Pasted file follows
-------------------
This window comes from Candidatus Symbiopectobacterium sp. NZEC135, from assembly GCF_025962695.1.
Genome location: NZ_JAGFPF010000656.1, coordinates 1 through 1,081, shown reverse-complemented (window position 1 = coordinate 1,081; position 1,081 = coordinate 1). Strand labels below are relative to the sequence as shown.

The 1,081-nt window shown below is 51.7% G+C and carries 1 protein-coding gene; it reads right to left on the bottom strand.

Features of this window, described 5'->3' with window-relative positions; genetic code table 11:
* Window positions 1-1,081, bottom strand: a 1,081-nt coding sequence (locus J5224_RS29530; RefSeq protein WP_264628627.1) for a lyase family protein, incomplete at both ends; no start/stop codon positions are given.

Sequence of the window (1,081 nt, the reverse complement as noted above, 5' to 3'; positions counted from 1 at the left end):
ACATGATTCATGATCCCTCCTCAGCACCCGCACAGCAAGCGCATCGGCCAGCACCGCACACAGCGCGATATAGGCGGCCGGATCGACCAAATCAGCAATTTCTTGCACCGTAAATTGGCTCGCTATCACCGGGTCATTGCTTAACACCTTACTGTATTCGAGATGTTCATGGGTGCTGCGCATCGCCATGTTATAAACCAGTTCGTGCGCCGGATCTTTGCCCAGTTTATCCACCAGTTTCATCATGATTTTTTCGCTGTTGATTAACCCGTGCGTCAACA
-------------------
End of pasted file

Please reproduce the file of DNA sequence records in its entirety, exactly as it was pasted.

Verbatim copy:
This window comes from Candidatus Symbiopectobacterium sp. NZEC135, from assembly GCF_025962695.1.
Genome location: NZ_JAGFPF010000656.1, coordinates 1 through 1,081, shown reverse-complemented (window position 1 = coordinate 1,081; position 1,081 = coordinate 1). Strand labels below are relative to the sequence as shown.

The 1,081-nt window shown below is 51.7% G+C and carries 1 protein-coding gene; it reads right to left on the bottom strand.

Features of this window, described 5'->3' with window-relative positions; genetic code table 11:
* Window positions 1-1,081, bottom strand: a 1,081-nt coding sequence (locus J5224_RS29530; RefSeq protein WP_264628627.1) for a lyase family protein, incomplete at both ends; no start/stop codon positions are given.

Sequence of the window (1,081 nt, the reverse complement as noted above, 5' to 3'; positions counted from 1 at the left end):
ACATGATTCATGATCCCTCCTCAGCACCCGCACAGCAAGCGCATCGGCCAGCACCGCACACAGCGCGATATAGGCGGCCGGATCGACCAAATCAGCAATTTCTTGCACCGTAAATTGGCTCGCTATCACCGGGTCATTGCTTAACACCTTACTGTATTCGAGATGTTCATGGGTGCTGCGCATCGCCATGTTATAAACCAGTTCGTGCGCCGGATCTTTGCCCAGTTTATCCACCAGTTTCATCATGATTTTTTCGCTGTTGATTAACCCGTGCGTCAACA